Despite having to deal with the excessive media hype in New York, unlike at Tuscaloosa, Ramage said Griffin’s main objective is still the same – to win.

"The reason that New York fits with Cornelius is that it’s similar to Alabama in that they demand to win," Ramage said. "He works hard and pushes other people like he did at Alabama because he was the heart and soul of the defense. He made sure everyone else was better in that he made everyone else work that much harder."

Everywhere Griffin has played he’s been part of a winner whether he was in Brundidge, Tuscaloosa or New York. Griffin started his football career leading PCHS to four consecutive area titles and playoff appearances from 1991-94. After transferring from Pearl Junior College in Mississippi, Griffin led the Crimson Tide to a Southeastern Conference title in 1999. Now Griffin is one step away from helping the Giants win their third Super Bowl title (1986, 1990).

"You look back any of those games Cornelius played in and those squads were every bit as talented as the ’88 and ’89 state title teams," Ramage said.

One of Griffin’s greatest attributes is that he’s always been very coachable throughout his football career. During the regular season, Griffin slowly earned playing time at defensive tackle and at the end position. The Giants found that even for a rookie Griffin could switch from tackle to nose guard to end something many seasoned veterans cannot do.

Chip Wallace, who was the public address announcer at PCHS during Griffin’s high school career, said he credits his rise to stardom to where everything got started – in Brundidge.

"Cornelius had so much raw talent, but he’s had great coaching and a tremendous attitude," Wallace said. " (Pike County) Coach (Wayne) Grant had a tremendous influence on him because he worked really hard and made sure Cornelius had a good work ethic. He didn’t say all of that much, but he was so mature for kids his age. He played both ways, but Cornelius led by his play on the field and not by words."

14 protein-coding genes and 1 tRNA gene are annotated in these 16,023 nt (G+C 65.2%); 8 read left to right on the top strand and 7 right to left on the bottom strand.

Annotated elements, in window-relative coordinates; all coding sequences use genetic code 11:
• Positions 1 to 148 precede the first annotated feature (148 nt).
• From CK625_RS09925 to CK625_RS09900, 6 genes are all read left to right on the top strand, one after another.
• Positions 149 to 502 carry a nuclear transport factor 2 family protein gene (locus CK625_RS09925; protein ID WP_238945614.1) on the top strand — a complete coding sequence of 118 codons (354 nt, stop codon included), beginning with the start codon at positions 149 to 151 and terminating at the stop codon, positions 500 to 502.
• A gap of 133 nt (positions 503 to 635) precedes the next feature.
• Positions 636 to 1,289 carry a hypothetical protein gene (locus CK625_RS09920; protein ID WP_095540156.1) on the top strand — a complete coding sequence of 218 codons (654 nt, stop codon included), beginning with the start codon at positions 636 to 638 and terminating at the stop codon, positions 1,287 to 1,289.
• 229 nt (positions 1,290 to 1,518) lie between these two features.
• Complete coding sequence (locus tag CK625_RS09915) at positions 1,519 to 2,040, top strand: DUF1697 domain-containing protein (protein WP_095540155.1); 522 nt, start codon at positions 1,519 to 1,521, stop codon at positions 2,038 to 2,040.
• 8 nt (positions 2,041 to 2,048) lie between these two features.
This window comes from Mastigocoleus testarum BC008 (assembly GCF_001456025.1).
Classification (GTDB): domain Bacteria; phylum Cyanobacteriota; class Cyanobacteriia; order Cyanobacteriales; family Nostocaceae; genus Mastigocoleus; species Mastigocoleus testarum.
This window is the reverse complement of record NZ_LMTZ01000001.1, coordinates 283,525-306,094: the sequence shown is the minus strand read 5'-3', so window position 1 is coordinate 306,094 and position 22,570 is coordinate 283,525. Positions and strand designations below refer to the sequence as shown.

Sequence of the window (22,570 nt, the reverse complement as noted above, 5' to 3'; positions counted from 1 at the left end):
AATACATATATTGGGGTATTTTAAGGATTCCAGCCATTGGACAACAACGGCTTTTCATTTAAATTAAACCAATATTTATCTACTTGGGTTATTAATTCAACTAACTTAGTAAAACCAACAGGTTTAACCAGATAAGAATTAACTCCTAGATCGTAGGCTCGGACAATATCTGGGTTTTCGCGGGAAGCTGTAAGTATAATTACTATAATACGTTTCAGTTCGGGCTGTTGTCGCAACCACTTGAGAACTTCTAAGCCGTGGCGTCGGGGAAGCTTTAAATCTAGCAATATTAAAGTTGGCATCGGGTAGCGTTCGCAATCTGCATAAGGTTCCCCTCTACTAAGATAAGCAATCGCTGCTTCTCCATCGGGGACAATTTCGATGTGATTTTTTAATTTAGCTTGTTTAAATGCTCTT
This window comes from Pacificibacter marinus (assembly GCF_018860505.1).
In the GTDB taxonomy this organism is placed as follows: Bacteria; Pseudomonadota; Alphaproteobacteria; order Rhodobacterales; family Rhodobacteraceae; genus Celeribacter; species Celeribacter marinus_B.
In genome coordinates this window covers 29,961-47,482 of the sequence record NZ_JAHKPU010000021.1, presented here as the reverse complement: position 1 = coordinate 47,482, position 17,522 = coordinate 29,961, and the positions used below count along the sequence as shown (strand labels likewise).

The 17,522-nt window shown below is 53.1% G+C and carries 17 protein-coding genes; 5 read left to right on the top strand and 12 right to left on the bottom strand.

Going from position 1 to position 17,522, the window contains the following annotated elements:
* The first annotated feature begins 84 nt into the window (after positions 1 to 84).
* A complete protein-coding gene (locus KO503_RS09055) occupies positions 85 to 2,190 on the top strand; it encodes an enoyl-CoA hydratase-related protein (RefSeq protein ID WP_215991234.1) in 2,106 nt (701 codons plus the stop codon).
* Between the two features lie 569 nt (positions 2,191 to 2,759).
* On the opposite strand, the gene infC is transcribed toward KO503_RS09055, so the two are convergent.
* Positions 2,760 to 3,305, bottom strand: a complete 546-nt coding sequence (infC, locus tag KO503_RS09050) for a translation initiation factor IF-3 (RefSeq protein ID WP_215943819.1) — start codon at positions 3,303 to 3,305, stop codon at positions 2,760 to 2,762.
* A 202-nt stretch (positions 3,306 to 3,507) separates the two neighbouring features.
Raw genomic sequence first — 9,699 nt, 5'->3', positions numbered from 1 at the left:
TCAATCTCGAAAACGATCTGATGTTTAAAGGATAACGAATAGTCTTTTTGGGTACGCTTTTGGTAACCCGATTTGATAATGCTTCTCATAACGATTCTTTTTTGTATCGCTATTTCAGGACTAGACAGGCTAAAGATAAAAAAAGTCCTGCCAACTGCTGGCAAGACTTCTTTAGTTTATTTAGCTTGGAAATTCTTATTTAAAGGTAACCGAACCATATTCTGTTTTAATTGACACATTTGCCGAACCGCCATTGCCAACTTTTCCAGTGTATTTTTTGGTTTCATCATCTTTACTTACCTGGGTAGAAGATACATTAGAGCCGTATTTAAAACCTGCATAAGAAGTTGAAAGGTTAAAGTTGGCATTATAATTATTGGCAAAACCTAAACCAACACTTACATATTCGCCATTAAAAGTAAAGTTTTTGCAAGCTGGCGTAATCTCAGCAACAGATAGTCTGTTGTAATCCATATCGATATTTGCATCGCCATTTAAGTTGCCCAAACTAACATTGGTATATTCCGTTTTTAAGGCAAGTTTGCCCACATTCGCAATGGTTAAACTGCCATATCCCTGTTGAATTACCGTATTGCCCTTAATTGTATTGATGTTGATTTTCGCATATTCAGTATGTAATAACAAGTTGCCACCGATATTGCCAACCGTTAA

Griffin had a breakthrough game in the sixth week of the season with a sack and two passes batted down in a 13-6 victory over Atlanta on Oct. 8.

He finished the season with 20 unassisted tackles, four solos and five sacks, an impressive total for someone who didn’t start a game.

Wallace said Griffin’s discipline along with his talent have led the way to an above average rookie season for the Giants.

"He found his niche and I think with his ability he’s one of the few people that has speed and agility for his size," Wallace said. "They liked him because of his size. He’s a disciplined player because he had good coaching in high school and college."

Perhaps Griffin’s national coming out party took place in the NFC Divisional Playoffs against the Philadelphia Eagles on Jan. 7 facing quarterback Donovan McNabb. Griffin contained McNabb’s running by collecting three tackles and 1 1/2 sacks to help the Giants to a 20-10 victory, which led to 41-0 whitewash over the Minnesota Vikings in the NFC Championship Game.

However, what sticks out in everyone’s mind about Griffin is how well mannered he is to go along with his tremendous attitude on and off the field.

Wallace said Griffin is still the same person in New York City today as he was while growing up in Brundidge.